New research shows that people who vied a doctored video, without knowing it was doctored, can be convince to give false testimony. They do not know their testimony is false as they believe what they saw in the video actually happened. This is despite the fact that they knew it was possible to alter videos and lived through the experience a short time before.
"People believe what they see, and they’re willing to punish each other for it — apparently even when what they’re seeing is a fake video that doesn’t jibe with real-life experience.
Psychologists have long known that our memories of past events can be influenced by misleading information, but now they’ve proven that doctored video evidence can convince people to offer false eyewitness testimony. In a study of 60 college students performing a computerized gambling task, nearly half were willing to testify that they saw their partner cheat in real life after watching fabricated video evidence. Of students who were told that video evidence existed but didn’t watch the footage themselves, only 10 percent gave false testimony.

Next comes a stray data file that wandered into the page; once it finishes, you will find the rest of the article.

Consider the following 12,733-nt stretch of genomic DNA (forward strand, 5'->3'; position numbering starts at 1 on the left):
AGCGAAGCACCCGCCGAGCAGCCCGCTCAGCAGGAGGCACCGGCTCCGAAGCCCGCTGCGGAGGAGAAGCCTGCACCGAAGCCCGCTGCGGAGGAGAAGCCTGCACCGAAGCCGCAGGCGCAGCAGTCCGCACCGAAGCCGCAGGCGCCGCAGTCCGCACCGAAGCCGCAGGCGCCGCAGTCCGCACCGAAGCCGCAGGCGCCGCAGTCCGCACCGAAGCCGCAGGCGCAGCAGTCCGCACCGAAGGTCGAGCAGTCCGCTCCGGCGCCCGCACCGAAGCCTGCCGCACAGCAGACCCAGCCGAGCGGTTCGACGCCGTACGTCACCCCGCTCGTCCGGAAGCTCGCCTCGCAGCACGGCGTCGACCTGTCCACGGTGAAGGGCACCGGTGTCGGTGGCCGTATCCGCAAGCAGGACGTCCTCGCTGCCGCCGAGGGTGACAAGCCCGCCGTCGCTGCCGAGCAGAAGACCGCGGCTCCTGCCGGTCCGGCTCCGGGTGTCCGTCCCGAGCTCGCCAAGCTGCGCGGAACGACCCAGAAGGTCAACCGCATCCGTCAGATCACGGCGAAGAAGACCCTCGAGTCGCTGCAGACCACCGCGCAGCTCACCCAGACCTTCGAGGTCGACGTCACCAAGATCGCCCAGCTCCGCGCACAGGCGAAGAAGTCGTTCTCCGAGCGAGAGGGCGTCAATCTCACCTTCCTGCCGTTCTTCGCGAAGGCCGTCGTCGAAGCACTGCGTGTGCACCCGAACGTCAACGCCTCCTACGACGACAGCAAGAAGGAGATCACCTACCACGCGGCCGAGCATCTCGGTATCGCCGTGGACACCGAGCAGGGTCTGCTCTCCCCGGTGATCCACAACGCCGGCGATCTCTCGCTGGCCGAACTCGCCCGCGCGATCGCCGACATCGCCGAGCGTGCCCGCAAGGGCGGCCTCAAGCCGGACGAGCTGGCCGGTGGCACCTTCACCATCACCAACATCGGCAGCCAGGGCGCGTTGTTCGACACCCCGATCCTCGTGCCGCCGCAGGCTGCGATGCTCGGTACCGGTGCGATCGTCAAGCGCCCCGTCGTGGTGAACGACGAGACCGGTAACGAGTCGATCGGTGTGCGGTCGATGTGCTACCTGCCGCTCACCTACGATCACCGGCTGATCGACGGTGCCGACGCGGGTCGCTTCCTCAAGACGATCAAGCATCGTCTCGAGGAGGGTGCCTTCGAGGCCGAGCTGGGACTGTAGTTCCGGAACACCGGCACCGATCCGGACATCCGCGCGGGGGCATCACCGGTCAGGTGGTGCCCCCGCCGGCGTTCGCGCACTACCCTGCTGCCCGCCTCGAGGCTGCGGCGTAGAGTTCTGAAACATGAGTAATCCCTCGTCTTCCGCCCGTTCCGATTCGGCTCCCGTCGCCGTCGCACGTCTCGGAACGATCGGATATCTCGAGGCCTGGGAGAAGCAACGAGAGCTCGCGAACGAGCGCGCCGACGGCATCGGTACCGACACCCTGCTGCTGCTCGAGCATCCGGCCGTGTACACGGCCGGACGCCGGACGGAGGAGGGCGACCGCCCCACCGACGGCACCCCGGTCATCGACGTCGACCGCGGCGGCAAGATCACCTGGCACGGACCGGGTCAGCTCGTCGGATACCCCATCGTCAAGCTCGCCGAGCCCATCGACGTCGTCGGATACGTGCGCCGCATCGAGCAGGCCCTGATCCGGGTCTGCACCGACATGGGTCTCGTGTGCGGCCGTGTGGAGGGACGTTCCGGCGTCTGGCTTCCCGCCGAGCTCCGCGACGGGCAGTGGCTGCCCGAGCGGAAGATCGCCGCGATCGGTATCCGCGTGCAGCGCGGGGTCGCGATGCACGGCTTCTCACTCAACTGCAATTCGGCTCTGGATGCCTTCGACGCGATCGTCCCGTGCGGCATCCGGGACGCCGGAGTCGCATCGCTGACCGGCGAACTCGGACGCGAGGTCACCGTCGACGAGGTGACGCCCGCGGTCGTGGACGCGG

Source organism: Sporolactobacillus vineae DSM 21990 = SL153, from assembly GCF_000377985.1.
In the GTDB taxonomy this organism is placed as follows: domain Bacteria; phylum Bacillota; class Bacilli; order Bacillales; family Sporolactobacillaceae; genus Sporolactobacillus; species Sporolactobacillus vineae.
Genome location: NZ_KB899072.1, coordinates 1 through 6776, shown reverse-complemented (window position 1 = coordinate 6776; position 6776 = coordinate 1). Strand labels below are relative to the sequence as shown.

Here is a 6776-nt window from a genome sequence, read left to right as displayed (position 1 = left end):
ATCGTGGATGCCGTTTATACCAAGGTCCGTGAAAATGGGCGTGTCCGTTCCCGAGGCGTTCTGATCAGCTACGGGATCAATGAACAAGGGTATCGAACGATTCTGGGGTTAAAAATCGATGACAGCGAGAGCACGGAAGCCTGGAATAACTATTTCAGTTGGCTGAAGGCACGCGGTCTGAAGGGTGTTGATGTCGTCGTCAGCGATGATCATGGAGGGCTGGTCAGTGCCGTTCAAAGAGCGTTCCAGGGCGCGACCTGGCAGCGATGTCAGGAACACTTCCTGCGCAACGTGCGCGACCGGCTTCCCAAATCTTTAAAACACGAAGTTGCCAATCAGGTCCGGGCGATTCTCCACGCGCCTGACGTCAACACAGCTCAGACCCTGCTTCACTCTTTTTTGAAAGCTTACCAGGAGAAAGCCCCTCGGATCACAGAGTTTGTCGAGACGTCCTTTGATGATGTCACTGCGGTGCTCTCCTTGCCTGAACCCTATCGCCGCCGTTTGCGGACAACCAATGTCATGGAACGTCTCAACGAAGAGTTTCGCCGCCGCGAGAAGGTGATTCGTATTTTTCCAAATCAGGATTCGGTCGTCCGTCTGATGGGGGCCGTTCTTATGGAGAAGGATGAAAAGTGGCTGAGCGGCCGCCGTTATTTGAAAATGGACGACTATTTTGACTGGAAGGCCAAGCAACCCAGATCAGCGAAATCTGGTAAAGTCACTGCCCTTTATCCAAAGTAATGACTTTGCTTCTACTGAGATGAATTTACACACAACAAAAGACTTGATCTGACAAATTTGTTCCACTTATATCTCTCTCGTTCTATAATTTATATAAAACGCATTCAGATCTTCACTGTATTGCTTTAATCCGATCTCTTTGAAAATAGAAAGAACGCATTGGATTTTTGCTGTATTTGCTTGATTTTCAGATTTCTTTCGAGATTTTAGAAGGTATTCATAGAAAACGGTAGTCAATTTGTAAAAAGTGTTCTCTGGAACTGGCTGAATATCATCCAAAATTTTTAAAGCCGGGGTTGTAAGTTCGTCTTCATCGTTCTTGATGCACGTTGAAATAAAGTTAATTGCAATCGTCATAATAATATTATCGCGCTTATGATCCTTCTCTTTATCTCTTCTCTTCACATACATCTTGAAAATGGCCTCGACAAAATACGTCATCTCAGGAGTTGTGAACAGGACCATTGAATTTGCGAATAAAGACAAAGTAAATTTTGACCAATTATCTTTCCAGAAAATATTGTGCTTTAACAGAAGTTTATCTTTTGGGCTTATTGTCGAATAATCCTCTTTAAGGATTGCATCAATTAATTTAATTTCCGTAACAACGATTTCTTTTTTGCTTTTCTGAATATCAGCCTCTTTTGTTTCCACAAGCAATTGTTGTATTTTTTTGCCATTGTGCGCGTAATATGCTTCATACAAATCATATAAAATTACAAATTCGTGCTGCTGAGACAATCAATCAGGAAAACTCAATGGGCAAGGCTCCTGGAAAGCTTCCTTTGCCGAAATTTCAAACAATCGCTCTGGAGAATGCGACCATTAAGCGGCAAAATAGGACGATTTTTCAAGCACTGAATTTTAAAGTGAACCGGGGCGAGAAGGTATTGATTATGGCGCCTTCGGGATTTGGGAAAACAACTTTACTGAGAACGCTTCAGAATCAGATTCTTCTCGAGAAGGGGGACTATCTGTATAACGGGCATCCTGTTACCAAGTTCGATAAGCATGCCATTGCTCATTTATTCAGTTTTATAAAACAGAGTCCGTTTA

In an era of easily manipulated photo and video evidence, the researchers say their findings have major implications for law enforcement officials and policy-makers, adding yet more evidence that eyewitness testimony cannot always be accepted as fact.
“We need to remember that witnesses’ memories should be treated like fingerprints, DNA, and other physical evidence — with a lot of care,” wrote Wade. “If we don’t treat them with care, then we run the risk of contamination.”"